Step-by-Step Analysis of Cardiac Chambers in CT






Introduction


Heart disease is a leading cause of morbidity and mortality worldwide. Noninvasive imaging plays a role in the diagnosis, monitoring, and treatment of heart disease. Hence, radiologists can increase the clinical utility of their imaging reports and consultations with basic knowledge of cardiac chamber assessment on computed tomography (CT) for dedicated cardiovascular and conventional thoracic imaging protocols. Although analysis of many CT scans can be performed solely with images oriented in the conventional axial, coronal, and sagittal planes (and, in many cases, images in the axial plane only may suffice), this approach significantly limits the imager in cardiac evaluation.


To analyze cardiac chambers on cross-sectional imaging, the radiologist must first understand cardiac chamber anatomy, as defined by standardized planes that can be obtained from multiplanar reformatted images. Standardized cardiac imaging planes, which include the four-chamber, three-chamber, two-chamber, and short-axis views, are used to assess cardiac morphology, size, and function. These standardized imaging planes, or their approximations, are shared among multiple tomographic imaging modalities. The creation of these planes on CT requires access to multiplanar reconstruction (MPR) software and knowledge of an accurate and reproducible step-by-step approach based on anatomic landmarks.


This chapter will illustrate one such step-by-step approach for creating standardized cardiac imaging planes on CT using MPR software. This chapter will also illustrate how to use these standardized cardiac planes to assess cardiac chamber morphology, size, and function. Knowledge of these imaging planes and the associated anatomy not only sets the stage for the radiologist to analyze cardiac structures on CT scans thoroughly, but also allows the radiologist to begin correlation with other cardiac imaging modalities with shared imaging planes and anatomic vernacular.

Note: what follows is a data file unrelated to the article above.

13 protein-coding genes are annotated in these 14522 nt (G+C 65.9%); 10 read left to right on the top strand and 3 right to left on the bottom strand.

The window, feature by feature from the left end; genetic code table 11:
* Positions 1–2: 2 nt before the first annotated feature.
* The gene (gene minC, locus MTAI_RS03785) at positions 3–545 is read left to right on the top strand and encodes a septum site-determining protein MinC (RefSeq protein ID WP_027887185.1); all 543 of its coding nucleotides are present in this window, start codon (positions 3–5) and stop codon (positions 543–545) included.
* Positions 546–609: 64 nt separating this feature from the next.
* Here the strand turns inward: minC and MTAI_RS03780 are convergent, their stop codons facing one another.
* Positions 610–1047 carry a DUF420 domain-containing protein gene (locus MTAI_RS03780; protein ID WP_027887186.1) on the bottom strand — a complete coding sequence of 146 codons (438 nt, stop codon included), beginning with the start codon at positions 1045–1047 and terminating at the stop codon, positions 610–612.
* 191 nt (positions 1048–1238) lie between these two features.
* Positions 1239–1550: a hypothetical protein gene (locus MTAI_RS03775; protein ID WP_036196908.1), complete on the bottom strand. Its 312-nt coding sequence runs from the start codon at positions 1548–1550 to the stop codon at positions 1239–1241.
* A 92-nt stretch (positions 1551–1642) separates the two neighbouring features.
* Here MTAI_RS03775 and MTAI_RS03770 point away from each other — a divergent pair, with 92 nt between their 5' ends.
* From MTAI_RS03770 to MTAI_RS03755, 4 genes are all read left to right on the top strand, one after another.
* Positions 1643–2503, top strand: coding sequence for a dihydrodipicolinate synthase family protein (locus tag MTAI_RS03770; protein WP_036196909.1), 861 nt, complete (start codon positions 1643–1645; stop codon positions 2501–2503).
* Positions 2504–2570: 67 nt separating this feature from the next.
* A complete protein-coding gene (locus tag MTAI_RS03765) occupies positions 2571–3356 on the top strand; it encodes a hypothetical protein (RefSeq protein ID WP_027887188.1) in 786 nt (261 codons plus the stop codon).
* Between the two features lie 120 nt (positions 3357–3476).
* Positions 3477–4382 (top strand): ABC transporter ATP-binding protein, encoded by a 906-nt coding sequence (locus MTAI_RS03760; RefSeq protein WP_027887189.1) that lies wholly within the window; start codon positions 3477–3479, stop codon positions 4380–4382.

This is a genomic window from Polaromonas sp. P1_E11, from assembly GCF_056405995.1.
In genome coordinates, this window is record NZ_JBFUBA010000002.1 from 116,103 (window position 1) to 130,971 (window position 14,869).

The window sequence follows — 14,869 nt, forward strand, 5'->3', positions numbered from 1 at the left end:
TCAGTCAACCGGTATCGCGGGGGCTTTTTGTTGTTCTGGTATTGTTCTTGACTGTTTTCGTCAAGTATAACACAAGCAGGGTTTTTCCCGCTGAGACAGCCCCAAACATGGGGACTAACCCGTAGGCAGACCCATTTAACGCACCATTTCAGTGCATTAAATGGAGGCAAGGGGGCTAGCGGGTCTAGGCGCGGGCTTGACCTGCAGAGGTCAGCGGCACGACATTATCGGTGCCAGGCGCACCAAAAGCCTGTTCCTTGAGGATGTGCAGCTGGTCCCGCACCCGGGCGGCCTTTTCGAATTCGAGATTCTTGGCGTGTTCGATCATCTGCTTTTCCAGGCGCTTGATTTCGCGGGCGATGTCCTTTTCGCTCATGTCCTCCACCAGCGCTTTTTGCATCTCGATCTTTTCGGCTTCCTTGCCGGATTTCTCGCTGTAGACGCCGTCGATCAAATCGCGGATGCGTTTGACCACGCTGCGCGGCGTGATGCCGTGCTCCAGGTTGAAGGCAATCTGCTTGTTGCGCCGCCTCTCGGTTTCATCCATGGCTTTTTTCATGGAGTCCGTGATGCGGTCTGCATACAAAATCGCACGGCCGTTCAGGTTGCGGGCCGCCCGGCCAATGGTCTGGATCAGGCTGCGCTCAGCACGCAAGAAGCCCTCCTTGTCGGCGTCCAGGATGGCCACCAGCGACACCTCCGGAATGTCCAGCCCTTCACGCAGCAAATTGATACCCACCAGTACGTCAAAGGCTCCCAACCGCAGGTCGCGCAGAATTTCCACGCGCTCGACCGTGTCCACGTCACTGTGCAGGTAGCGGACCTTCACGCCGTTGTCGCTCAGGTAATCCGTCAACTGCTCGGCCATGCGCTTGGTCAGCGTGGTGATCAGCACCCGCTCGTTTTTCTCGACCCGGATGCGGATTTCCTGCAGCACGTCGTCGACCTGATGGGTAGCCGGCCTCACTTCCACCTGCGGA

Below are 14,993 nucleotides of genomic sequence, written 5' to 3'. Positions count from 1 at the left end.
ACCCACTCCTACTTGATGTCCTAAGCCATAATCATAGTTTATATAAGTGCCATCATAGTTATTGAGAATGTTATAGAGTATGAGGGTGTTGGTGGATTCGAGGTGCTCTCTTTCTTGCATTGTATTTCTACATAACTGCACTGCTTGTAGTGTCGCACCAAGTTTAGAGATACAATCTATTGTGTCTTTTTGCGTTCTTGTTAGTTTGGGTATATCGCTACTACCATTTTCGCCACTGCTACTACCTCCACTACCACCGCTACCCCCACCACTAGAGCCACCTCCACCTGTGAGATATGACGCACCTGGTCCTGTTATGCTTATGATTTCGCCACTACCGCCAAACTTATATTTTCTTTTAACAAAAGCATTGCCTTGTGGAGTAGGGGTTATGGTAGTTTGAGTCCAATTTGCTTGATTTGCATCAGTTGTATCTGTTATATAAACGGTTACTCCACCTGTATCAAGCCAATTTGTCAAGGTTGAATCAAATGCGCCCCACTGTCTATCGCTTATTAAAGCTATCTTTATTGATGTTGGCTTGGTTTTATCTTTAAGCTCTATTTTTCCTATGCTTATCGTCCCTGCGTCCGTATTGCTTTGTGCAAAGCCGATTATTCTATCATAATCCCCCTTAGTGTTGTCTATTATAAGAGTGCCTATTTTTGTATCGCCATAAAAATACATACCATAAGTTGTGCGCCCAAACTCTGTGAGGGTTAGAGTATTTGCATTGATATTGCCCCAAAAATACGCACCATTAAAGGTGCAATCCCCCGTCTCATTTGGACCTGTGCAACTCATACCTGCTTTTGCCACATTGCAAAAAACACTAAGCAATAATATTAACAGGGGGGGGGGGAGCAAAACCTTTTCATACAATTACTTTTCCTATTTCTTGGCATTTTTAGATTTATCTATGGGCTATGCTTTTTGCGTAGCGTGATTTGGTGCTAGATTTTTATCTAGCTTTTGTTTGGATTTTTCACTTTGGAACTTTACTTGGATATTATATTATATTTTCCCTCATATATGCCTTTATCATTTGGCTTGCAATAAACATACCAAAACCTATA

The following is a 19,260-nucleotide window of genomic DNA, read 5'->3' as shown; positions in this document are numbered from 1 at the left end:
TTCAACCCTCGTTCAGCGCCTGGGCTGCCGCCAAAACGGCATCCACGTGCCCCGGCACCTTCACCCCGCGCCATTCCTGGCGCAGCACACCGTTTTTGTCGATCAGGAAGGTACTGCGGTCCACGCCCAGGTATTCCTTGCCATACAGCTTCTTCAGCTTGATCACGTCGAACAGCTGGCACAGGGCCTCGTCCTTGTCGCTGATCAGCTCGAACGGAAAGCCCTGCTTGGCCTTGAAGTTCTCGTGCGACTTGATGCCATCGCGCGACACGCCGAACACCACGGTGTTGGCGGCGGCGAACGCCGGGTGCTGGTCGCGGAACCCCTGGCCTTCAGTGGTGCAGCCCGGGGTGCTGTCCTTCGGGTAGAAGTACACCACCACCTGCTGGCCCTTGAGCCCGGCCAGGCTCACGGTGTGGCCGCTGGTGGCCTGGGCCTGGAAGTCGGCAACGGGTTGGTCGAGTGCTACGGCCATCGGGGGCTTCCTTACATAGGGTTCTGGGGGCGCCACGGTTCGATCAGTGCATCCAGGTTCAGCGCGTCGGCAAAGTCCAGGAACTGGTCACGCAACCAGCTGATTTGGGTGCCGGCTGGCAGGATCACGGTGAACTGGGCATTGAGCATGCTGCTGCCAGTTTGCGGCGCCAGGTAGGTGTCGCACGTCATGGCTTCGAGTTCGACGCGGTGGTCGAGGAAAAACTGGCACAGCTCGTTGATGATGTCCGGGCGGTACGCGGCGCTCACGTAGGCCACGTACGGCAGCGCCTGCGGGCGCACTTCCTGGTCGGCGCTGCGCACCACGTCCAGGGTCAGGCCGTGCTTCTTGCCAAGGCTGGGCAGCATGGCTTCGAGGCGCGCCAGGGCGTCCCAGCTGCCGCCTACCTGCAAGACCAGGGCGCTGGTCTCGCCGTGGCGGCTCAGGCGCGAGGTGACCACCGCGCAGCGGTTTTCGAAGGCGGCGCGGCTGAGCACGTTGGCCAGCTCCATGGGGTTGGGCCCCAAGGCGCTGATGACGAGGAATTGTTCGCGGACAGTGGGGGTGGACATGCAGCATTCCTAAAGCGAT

Standardized Cardiac Imaging Planes


Vertical Long-Axis and True Two-Chamber Views


The vertical long-axis view of the left ventricle is obtained from a plane that passes through the center of the mitral valve and left ventricular apex, parallel to the midportion of the interventricular septum. This view of the left ventricle is a single oblique cardiac imaging plane and is an approximation of the true two-chamber view of the left ventricle. The true paraseptal (parallel to the septum) two-chamber view of the left ventricle is a double-oblique cardiac imaging plane that differs slightly from the vertical long-axis view of the left ventricle. It differs by the off-axis tilt from a straight vertical line through the short-axis view. Both of these views can be used to evaluate mitral valve morphology and function; left atrial morphology, size, and function; and left ventricular chamber morphology, size, and function—in particular, the left ventricular anterior and inferior walls on the true two-chamber view, and typically the anterior and inferoseptal walls with the vertical long-axis view.


See Fig. 4.1 for a step-by-step approach for obtaining a vertical long-axis view of the left ventricle. Fig. 4.2 demonstrates sample pathologies that can be depicted with this view.




Figure 4.1


Vertical long-axis view of the left ventricle, step-by-step approach. Step 1. Open the study in a two-dimensional–three-dimensional multiplanar reconstruction viewer (axial, coronal, and sagittal imaging planes), and scroll to the level of the mitral valve. Identify the axial image (bottom left-hand image), and place the crosshair (black cross) through the center of the mitral valve. Step 2. With the crosshair fixed, rotate the green line until it is parallel to the interventricular septum and crosses through the left ventricular apex (red asterisk). The top right-hand image has now been transformed into a vertical long-axis view of the left ventricle.



Figure 4.2


Pathologies depicted using the vertical long-axis view of the left ventricle. (A) Left ventricular chamber dilation in the setting of dilated cardiomyopathy. (B) Isolated left ventricular hypoplasia.


Short-Axis View